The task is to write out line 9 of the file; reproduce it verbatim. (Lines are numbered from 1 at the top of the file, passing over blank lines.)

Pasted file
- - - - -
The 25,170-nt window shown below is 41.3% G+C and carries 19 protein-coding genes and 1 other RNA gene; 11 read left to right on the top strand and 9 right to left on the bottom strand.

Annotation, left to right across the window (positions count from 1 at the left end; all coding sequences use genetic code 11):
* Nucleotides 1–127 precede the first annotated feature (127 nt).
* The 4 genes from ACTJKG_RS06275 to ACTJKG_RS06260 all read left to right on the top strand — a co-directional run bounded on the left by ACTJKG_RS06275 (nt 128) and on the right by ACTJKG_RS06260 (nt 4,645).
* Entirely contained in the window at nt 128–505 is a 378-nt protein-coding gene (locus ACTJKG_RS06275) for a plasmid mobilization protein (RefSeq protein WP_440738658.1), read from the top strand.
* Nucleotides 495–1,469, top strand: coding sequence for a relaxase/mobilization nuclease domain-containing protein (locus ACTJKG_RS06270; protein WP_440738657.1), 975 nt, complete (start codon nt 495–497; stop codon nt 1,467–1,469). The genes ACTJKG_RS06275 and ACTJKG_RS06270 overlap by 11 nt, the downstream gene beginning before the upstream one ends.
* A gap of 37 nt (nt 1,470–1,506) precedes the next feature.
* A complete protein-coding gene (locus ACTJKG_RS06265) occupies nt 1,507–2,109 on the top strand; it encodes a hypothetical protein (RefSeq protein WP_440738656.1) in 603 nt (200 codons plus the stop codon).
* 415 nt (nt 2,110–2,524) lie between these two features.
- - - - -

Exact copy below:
* 415 nt (nt 2,110–2,524) lie between these two features.